Almost the westernmost point of Europe

Almost the westernmost point of Europe

Almost the westernmost point of Europe

At the south-west tip of the Westfjords there is Látrabjarg cliffs. Out of all the European countries, only the Azores reach further to the west.

People have hunted birds and gathered eggs on Látrabjarg ever since the settlement of Iceland. Eggs could be gathered in the spring and birds caught in the summer, and both activities were important sources of food for people living in the area. In 1886, a total of 36.000 birds were caught on the cliffs. During the day, men lowered themselves down the cliff face on ropes in order to gather eggs but some people also climbed up the cliff face from the beach. Birds were hunted in the same way, during dry weather when they were most tame. Rappelling was a dangerous activity and there were frequent accidents. Hunting for birds largely stopped in 1926, after two men died on the cliffs, but gathering eggs is still practiced by a few local farmers.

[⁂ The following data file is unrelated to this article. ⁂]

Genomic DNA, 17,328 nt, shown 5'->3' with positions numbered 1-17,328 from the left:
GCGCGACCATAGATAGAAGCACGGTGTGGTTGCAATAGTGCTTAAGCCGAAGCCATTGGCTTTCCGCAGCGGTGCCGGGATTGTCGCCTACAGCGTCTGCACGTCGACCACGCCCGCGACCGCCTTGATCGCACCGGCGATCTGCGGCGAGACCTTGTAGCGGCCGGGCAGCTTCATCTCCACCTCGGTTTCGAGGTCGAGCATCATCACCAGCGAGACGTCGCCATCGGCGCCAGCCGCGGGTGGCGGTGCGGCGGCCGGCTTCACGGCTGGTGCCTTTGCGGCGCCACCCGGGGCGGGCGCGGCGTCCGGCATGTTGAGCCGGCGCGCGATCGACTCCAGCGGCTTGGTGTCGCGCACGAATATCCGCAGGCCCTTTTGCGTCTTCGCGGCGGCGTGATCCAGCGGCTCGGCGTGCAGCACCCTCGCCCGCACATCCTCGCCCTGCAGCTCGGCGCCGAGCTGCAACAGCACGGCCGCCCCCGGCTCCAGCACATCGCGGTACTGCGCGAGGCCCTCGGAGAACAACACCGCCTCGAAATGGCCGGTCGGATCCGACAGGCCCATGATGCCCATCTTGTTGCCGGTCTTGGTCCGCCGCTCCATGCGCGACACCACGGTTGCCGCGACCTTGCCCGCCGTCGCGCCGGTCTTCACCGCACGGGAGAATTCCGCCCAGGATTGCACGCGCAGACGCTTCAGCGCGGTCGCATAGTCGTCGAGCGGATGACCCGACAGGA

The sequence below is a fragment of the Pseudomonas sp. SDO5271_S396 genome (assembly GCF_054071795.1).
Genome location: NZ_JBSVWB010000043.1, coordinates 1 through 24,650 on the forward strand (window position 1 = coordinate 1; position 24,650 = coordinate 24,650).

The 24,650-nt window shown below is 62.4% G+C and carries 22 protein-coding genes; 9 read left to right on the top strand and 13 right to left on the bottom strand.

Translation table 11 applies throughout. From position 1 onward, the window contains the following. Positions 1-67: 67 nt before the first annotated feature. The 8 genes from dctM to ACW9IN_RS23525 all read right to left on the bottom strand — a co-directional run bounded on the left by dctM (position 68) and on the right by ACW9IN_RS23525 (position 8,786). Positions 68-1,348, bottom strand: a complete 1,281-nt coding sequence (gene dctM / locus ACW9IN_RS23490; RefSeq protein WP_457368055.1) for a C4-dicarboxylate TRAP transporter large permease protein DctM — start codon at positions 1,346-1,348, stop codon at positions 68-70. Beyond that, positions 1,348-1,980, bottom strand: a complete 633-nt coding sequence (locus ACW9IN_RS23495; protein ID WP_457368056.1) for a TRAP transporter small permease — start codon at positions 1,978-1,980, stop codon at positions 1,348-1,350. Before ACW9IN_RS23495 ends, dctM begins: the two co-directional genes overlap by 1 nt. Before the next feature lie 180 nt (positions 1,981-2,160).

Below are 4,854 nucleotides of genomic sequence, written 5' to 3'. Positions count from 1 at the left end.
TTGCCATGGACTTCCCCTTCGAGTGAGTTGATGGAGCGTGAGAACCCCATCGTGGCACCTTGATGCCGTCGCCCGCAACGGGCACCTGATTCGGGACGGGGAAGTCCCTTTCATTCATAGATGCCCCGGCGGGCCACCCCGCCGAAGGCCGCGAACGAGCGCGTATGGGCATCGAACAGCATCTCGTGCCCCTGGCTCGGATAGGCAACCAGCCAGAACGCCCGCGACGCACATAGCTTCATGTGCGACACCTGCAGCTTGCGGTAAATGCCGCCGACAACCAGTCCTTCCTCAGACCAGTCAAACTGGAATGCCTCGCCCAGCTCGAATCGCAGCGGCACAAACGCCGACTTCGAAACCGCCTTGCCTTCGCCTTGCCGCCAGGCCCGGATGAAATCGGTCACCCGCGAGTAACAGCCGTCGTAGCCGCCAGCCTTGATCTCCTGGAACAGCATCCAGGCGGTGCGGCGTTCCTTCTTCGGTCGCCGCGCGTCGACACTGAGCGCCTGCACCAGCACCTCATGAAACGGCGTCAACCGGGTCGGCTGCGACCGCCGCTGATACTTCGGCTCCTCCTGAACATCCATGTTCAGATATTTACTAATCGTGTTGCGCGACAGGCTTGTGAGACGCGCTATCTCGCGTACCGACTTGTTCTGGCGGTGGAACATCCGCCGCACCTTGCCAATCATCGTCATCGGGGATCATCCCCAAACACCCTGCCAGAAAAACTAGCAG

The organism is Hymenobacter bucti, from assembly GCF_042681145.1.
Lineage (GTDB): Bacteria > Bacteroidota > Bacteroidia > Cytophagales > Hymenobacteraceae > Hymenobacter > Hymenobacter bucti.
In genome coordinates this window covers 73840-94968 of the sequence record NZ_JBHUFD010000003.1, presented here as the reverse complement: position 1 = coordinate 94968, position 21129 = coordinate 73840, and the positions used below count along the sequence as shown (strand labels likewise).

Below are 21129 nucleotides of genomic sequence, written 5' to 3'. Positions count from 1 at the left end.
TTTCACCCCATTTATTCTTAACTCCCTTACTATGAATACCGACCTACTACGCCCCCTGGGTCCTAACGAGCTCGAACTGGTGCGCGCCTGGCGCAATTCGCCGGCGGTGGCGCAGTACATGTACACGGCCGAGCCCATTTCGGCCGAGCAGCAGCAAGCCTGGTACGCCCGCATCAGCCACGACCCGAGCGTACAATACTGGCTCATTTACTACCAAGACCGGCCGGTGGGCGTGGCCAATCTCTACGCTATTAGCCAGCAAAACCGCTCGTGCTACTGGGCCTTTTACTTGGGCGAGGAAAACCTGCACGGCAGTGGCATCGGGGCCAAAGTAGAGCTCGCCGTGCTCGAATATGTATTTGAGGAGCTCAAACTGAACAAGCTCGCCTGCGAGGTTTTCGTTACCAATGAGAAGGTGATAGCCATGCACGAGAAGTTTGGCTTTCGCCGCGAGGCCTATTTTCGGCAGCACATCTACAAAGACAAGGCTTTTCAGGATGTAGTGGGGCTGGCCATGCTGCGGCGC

Latrabjarg

Today Látrabjarg is one of Westfjords main tourist attractions. June is the best month to see some of the millions of birds that nest in the cliffs. There are razorbills, kittiwakes and, most importantly, puffins. And it's the puffins that attract the birdies with their big cameras - all aiming to get their obligatory puffin picture.

Marcin Baran

In this ocean of big cameras Marcin Baran stood out, shooting with his mobile phone a puffin that was merely a meter away and he was stoked with the result. "I'm fascinated by your country. You know, for many places the tourism brochures give false image of a place. But here it really is exactly like in the brochures!" said Marcin.